What led you to GRIPS? What is the most important thing you got out of your studies here, and how has your experience at GRIPS prepared you for future endeavours?
I chose to study in GRIPS in my pursuit for academic excellence. Before making the decision, I perused the course structure and I was enthused by strong inter-disciplinary approach to studies offered and the vast range of skills one could acquire. Additionally, the caliber and skills of faculty members of the university was admirable. I also wanted to study in a culturally diverse environment to enhance my communication and other social skills. GRIPS was just perfect to meet my needs, and I have never regretted my decision.
One thing I can boast of is that I was trained of how to design and implement policies that will yield good results for low and middle income countries. This boosted my confidence to return home to serve as an agent of change. I therefore came back to the Ministry of Finance, Ghana immediately after the course since I was in hurry to impact the knowledge I have acquired from GRIPS. My contributions at the work place have been tremendously phenomenal. In fact, the entire Ministry has benefited from my GRIPS education because years ago, the Ministry would have otherwise hired a consultant to perform the role and responsibilities I currently handle in my line of work. The knowledge I acquired during my study at GRIPS together with other soft skills acquired through my interactions have helped me so much in my career and I thank the Japanese Government for this wonderful opportunity given to me. GRIPS gave me confidence and I can say my future within the civil service is very bright.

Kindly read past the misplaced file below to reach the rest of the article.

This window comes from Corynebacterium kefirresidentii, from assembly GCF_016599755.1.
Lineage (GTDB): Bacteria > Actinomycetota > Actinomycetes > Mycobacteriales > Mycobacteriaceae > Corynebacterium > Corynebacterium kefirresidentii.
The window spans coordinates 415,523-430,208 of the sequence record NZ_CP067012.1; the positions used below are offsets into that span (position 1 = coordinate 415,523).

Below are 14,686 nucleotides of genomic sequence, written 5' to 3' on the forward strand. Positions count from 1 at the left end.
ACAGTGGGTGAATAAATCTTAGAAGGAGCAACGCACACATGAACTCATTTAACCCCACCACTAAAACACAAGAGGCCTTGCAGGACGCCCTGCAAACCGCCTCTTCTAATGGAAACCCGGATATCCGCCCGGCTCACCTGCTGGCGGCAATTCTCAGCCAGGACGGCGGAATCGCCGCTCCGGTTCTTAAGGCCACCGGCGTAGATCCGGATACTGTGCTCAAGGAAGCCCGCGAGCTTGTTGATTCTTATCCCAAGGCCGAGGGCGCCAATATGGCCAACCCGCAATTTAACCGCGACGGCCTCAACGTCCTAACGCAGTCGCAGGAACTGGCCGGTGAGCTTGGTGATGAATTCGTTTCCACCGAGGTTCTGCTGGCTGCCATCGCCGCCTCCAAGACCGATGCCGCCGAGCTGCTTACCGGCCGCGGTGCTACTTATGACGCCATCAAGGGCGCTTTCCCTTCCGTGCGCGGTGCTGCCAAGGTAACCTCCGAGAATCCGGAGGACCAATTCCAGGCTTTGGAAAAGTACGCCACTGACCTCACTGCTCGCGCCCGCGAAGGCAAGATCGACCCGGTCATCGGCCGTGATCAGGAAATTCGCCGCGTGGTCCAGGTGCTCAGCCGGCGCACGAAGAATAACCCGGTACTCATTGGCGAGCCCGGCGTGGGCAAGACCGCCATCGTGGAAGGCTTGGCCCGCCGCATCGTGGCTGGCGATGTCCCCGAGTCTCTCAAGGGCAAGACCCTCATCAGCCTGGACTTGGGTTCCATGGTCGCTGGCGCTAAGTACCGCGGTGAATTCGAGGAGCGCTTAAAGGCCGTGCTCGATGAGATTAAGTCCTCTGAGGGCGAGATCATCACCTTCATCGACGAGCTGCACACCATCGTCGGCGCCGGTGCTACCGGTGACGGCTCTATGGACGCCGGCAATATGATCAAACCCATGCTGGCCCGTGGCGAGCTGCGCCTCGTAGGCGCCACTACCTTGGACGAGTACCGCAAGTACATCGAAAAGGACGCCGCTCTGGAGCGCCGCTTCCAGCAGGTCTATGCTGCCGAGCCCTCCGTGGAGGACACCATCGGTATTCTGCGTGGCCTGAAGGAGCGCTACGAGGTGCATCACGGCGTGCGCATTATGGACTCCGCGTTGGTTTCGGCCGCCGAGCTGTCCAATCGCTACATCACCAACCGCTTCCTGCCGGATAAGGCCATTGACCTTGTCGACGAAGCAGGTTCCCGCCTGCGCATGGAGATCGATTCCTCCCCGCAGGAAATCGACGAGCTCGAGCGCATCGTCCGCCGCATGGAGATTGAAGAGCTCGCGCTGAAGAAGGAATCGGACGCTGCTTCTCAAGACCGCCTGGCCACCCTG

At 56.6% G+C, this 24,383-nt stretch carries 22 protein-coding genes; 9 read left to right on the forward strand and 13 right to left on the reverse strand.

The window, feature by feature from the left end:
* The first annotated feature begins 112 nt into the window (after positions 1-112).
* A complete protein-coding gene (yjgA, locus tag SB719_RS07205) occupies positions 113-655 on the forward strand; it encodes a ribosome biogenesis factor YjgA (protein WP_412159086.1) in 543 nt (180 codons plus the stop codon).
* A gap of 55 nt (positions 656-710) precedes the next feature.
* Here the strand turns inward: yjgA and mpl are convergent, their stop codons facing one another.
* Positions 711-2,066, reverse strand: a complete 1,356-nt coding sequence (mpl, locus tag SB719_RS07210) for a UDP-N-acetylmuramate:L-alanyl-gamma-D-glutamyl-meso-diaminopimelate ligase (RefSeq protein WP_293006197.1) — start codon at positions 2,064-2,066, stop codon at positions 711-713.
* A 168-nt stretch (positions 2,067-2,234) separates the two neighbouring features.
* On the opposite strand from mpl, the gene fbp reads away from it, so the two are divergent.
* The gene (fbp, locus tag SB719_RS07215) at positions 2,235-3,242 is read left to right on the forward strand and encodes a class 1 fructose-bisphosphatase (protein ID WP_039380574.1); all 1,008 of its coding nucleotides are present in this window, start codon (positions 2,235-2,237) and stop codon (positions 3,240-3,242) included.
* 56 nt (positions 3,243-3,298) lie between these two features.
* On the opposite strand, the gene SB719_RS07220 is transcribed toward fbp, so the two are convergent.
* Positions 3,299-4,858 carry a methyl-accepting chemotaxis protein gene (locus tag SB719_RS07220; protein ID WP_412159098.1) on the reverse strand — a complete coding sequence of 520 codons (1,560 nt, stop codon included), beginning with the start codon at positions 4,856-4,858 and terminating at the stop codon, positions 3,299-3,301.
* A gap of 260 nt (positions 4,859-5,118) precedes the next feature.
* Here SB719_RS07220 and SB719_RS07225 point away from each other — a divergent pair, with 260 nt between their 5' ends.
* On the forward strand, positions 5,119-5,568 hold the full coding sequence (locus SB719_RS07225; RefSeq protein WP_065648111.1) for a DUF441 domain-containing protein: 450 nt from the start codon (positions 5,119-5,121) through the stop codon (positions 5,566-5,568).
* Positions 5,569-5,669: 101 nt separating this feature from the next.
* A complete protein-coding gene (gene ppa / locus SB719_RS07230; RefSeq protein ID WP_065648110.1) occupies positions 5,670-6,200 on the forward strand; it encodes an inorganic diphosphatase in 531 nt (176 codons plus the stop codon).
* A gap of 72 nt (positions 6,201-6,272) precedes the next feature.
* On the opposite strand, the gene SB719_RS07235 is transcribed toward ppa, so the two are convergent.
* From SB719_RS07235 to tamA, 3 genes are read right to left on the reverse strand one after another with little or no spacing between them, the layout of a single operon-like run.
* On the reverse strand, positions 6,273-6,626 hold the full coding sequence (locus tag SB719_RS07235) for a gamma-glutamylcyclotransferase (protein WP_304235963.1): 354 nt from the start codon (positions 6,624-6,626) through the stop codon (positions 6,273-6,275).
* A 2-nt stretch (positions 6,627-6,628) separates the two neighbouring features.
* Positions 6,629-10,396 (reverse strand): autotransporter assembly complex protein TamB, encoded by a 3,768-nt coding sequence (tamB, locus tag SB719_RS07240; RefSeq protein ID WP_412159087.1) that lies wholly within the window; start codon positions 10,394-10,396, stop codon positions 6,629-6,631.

Have you had any involvement, professional or otherwise, with Japan since your graduation?
Yes, I had the opportunity to attend an Executive Program in Public Finance Management / Government Debt Management in July 24, 2016 ~ August 6, 2016 in Tokyo which was sponsored by JICA. The course was aimed at strengthening the capacity of target government officials on public financial management by way of providing lectures and exercises including practical skills and knowledge on government debt management, as well as specific focus on strategic framework of Asset and Liability Management.
How do you maintain a balance between your work and the rest of your life? And what is your favorite thing to do when you are not working?
I have developed a broad interest in a lot of social activities which helps me to keep a healthy work-life balance. Primarily, I mostly spend quality time with my family when I am not working. God has blessed my wife (Joycelyn) and I with two daughters (Weslie and Stacy) and I love spending my leisure time with them.
In my small way of ensuring food security, I started small scale rabbit and quail farming for my family and also to share with the needy in the community. This has since grown into a large scale project and I currently own about 1800 rabbits and 1200 quails. I enjoy taking care of them. We supply some restaurants in Ghana with our rabbits and also do rabbit kebab and get orders for parties, funerals and other social gatherings. For the quails we sell their eggs and we are one of the leading marketers for the quail’s eggs in Ghana with our brand name D & J Farms.